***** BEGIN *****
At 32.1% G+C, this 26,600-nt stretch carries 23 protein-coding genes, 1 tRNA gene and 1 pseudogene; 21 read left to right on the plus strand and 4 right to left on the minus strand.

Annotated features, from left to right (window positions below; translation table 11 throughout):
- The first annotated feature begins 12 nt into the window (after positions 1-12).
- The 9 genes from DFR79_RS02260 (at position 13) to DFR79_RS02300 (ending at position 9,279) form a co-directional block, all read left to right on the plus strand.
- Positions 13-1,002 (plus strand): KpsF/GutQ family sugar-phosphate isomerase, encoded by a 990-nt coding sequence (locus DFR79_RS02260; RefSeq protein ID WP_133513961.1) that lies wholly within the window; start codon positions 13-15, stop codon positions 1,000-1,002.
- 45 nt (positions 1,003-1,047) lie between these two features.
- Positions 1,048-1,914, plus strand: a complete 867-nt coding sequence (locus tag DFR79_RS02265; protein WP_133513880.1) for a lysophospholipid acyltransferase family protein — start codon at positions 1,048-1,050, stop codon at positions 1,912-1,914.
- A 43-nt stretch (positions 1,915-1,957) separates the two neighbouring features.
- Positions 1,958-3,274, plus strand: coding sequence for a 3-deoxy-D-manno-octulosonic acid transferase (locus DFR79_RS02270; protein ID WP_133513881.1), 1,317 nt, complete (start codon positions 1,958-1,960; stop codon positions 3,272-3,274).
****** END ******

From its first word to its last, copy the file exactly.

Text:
At 32.1% G+C, this 26,600-nt stretch carries 23 protein-coding genes, 1 tRNA gene and 1 pseudogene; 21 read left to right on the plus strand and 4 right to left on the minus strand.

Annotated features, from left to right (window positions below; translation table 11 throughout):
- The first annotated feature begins 12 nt into the window (after positions 1-12).
- The 9 genes from DFR79_RS02260 (at position 13) to DFR79_RS02300 (ending at position 9,279) form a co-directional block, all read left to right on the plus strand.
- Positions 13-1,002 (plus strand): KpsF/GutQ family sugar-phosphate isomerase, encoded by a 990-nt coding sequence (locus DFR79_RS02260; RefSeq protein ID WP_133513961.1) that lies wholly within the window; start codon positions 13-15, stop codon positions 1,000-1,002.
- 45 nt (positions 1,003-1,047) lie between these two features.
- Positions 1,048-1,914, plus strand: a complete 867-nt coding sequence (locus tag DFR79_RS02265; protein WP_133513880.1) for a lysophospholipid acyltransferase family protein — start codon at positions 1,048-1,050, stop codon at positions 1,912-1,914.
- A 43-nt stretch (positions 1,915-1,957) separates the two neighbouring features.
- Positions 1,958-3,274, plus strand: coding sequence for a 3-deoxy-D-manno-octulosonic acid transferase (locus DFR79_RS02270; protein ID WP_133513881.1), 1,317 nt, complete (start codon positions 1,958-1,960; stop codon positions 3,272-3,274).